Bringing up the rear meant I could see what Dave was up to even before he got himself into the thick of it. I could let him know where a better place on the trail was for him to experiment with his horse. That way I hoped to bring both home safe and sound instead of spending most my day in an emergency room somewhere, or even worse getting to know the local vets. The Elbe Hills location is a place where trouble could find you if you weren't paying attention.

I hadn't really thought about this dry condition of the trail. Dave has ridden on similar switchbacks before and managed quite capably. Still on this particular ride it was really important to be paying attention and keeping the horse pressed up tight against the hill. I admonished Dave several times to push his horse over. Most of those times Dave just laughed at me, "Aidol will take care of me."

I hate it when I hear those words coming out of Dave's mouth. It means he has no intentions of paying attention to any of my help. I'm a firm believer that consequences are a great teacher but I didn't want the horse to have to deal with them, only Dave. In this particular situation I was worried about the horse having to pay the price as well.

To be continued....................

The Elbe Hills Wreck

Visit Blog Village and vote daily for this blog Here They are now measuring the rankings by the number of votes out, so if you find my blog on the site, please click that link too to improve my rankings. TY


  1. I can only imagine the raw beauty! If I could live any
    where in the lower 48 it would be Oregon. Spent a week there in 02 and did not want to return to tx.
    I got lost a couple of months ago in the Grasslands, a 23000 acre national park only 30 or so minutes from my house. Weekday and never saw another living soul.Spent almost 7 hours in the saddle that day and learned a valuable lesson.
    Pray Dave doesn't fall off of a mountain! You have me a bit concerned.

  2. I miss Elbe!!!! It was one of the places I took my husband in 2006, when we first met. He thought it was funny cuz of the German name of the town, and the little German church there too.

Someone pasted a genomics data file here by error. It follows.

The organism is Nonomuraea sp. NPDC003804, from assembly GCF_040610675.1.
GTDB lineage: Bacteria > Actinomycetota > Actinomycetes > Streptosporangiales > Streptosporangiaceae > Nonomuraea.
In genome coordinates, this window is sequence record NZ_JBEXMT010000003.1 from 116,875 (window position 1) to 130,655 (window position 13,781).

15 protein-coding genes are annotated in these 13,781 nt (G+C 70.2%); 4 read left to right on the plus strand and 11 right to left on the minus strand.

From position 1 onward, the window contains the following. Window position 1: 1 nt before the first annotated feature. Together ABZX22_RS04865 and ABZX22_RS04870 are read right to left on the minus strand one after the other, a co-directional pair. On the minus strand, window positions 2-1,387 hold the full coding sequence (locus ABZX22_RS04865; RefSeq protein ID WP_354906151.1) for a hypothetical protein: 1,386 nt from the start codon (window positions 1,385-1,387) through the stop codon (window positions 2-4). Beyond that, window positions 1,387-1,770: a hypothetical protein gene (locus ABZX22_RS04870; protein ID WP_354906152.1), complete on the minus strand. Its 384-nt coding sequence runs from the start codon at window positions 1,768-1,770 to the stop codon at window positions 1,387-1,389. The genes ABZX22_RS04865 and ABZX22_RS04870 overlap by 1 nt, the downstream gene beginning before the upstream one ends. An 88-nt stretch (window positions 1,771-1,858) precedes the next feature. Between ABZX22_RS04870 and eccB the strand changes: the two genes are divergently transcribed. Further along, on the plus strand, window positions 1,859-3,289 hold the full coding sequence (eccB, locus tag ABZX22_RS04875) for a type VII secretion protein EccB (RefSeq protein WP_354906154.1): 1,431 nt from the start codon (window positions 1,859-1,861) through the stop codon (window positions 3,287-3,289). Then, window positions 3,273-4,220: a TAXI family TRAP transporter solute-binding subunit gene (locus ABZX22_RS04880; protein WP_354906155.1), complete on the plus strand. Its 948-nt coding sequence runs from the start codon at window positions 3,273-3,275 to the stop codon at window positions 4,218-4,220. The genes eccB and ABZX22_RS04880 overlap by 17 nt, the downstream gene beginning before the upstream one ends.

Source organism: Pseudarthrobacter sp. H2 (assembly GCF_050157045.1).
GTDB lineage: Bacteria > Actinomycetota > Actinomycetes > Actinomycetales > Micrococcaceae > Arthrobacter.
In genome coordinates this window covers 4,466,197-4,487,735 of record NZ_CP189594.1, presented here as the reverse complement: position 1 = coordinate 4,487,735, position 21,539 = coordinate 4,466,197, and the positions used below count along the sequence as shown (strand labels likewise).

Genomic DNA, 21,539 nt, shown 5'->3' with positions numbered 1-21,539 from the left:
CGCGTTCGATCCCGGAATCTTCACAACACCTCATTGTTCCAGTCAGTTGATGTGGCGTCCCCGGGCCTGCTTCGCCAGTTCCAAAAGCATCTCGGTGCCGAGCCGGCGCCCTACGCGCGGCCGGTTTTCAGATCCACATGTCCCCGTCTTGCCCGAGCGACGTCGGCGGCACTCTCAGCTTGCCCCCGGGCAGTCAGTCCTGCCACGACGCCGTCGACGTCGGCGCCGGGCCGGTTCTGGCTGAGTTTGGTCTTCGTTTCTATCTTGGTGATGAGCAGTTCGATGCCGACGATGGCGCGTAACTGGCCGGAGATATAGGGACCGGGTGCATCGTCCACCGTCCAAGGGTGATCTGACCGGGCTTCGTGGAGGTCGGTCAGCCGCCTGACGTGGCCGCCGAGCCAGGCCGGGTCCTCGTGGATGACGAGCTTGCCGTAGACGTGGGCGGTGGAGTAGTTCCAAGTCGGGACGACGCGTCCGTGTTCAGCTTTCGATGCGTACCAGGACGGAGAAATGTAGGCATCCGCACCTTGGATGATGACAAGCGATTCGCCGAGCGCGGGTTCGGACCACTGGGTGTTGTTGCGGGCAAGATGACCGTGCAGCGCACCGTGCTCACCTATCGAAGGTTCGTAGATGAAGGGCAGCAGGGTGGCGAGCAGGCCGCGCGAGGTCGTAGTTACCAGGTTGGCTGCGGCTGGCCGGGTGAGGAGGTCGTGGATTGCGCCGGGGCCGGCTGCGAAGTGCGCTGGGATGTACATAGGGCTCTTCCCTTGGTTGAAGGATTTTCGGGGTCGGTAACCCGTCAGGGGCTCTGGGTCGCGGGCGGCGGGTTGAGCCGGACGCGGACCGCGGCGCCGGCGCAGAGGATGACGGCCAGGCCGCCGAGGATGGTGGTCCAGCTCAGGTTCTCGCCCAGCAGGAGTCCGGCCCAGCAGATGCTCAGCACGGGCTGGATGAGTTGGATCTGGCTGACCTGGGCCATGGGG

Elbe's trails are so comfortable to me - so familiar, but I haven't seen them all, even after several rides there. You desribed it well - it is rugged and remote and I know a lot of horses and riders have been hurt up there.

    Anyway, we said hello to the CMO people at Sahara and continued up to Paradise on Mt Rainier.

    Then we came back to Elbe to find a hotel, it was odd to not be sleeping in the horse camp! We found this old train that had been converted into a hotel - each car one room. It was funny but it worked. Then we found the only restaurant in town and my man had chicken strips with Ranch the first time in his life.

    I have a picture of us in that restaurant taken by the waitress (who kept flirting with him) on our piano. The place was a hick bar and real cowboys were playing pool. I am certain my man had only seen places like that in movies!

    It was a special trip for us.


  3. Hmmm...your Dave sounds a bit like my hubby. I don't think he completely believes that the horse will take care of him but he often chooses not to listen to any advice I might have. Maybe it's my delivery...

  4. WilsonC,
    I think it is simply that he is a man and you are a woman. Maybe men don't listen to each other either, but I know for a fact that there is a HUGE resistance to listening to a woman. There is also a weird thing about the further away someone lives the more we give them "expert" status. The closer to home, the less credibility.